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Publication numberUS5633084 A
Publication typeGrant
Application numberUS 08/233,897
Publication dateMay 27, 1997
Filing dateApr 28, 1994
Priority dateApr 28, 1993
Fee statusPaid
Publication number08233897, 233897, US 5633084 A, US 5633084A, US-A-5633084, US5633084 A, US5633084A
InventorsTadashi Hiraiwa, Fumiyoshi Ono
Original AssigneeShowa Denko K.K.
Export CitationBiBTeX, EndNote, RefMan
External Links: USPTO, USPTO Assignment, Espacenet
Coated fused alumina particles and production process thereof
US 5633084 A
Abstract
Fused alumina particles are covered with a coating of aluminum titanate which is formed by applying a Ti-containing compound to the surface of the fused alumina particles and firing the same to cause a reaction between the Ti-containing compound and the alumina.
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Claims(13)
We claim:
1. Coated fused alumina particles in which fused alumina particles are covered with a coating comprising aluminum titanate as a major component wherein the coated fused alumina particles are formed by adding a titanium-containing compound containing an amount of 0.03 to 3.0 parts by weight of titanium dioxide per 100 parts by weight of said fused alumina particles to said fused alumina particles.
2. Coated fused alumina particles according to claim 1 wherein said coating comprising aluminum titanate and an alumina compound.
3. Coated fused alumina particles according to claim 2 wherein said compound is a spinel.
4. Coated fused alumina particles according to claim 2 wherein said coating does not contain unreacted titanium dioxide.
5. Coated fused alumina particles according to claim 1 wherein said coating does not contain unreacted titanium dioxide.
6. Coated fused alumina particles according to claim 1 wherein said coating consists essentially of alumina titanate.
7. Coated fused alumina particles according to claim 1 wherein said coating layer has a thickness of 10 to 20 μm.
8. Coated fused alumina particles according to claim 1 wherein the coated fused alumina particles have a Vickers hardness of more than 2,100 kg/mm2.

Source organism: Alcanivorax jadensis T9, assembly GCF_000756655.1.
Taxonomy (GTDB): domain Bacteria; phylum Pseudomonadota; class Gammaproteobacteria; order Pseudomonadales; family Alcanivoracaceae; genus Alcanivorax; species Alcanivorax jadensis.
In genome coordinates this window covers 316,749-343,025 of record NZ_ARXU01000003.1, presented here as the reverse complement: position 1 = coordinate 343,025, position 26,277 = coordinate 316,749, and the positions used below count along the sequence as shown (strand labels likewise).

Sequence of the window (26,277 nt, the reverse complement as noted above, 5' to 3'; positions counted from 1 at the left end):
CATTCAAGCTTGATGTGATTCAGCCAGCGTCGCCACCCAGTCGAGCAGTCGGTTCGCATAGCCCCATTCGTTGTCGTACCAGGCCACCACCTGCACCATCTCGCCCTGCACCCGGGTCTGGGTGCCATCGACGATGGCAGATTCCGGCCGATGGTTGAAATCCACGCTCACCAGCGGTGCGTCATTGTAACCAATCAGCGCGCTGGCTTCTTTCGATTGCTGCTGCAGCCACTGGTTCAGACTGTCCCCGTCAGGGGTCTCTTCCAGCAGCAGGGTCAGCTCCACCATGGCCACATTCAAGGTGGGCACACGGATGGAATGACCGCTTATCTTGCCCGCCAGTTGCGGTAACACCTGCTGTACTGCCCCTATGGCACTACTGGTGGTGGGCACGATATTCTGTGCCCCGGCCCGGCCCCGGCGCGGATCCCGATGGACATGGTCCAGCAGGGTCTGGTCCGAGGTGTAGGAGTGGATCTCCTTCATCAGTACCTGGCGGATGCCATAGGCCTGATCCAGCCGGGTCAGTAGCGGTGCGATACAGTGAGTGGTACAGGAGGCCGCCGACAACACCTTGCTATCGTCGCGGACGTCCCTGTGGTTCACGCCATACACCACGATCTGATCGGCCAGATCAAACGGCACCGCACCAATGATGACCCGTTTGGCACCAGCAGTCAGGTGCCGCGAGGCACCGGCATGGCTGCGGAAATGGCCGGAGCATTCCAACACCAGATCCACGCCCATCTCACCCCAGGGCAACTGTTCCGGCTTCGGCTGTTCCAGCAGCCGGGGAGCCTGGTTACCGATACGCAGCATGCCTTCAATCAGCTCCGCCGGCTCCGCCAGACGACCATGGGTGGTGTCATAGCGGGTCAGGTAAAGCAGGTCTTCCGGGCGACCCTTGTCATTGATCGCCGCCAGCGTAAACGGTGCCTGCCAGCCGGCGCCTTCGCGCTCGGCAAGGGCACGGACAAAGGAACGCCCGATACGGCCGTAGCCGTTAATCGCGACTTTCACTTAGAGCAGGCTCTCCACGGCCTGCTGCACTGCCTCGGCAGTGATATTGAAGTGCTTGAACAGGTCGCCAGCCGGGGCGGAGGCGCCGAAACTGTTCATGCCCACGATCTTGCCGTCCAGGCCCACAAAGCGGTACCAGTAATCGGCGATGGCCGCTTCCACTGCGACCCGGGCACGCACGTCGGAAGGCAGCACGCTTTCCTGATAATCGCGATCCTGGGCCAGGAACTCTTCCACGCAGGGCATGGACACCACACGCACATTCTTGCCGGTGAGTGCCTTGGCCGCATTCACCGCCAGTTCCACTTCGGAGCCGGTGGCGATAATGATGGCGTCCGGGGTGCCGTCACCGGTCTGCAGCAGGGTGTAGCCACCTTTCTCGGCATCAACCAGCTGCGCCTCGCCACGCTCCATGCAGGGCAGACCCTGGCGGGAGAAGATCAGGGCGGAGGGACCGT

9. Coated fused alumina particles according to claim 1 wherein said aluminum titanate is β-aluminum titanate.
10. Coated fused alumina particles according to claim 1 wherein the coated fused alumina particles have a particle size of 3,000 to 20 μm.
11. An abrasive grit comprising the coated fused alumina particles according to claim 1.
12. A grinding wheel comprising abrasive grit according to claim 11.
13. A coated abrasive comprising abrasive grit according to claim 11.
Description
BACKGROUND OF THE INVENTION

1. Field of the Invention

The present invention relates to fused alumina particles coated with aluminum titanate, a process for producing the same, abrasive grits of the coated fused alumina particles, and a grinding wheel and coated abrasive using said abrasive grit.

2. Description of Related Art

As defined in JIS R6111-1987 for Artificial Abrasives, alumineous abrasives produced by fusing Baeyer alumina in an electric furnace include white alumineous abrasive (WA), pink alumineous abrasive (PA), monocrystalline alumineous abrasive (HA), and the like. The toughness of the abrasive is increased from WA to PA to HA (HA>PA>WA), but they still do not have suitable grinding qualities for tool steel or other hard materials. Thus, attempts have been made to coat the surface of the fused alumina with various additives to improve the grinding qualities thereof.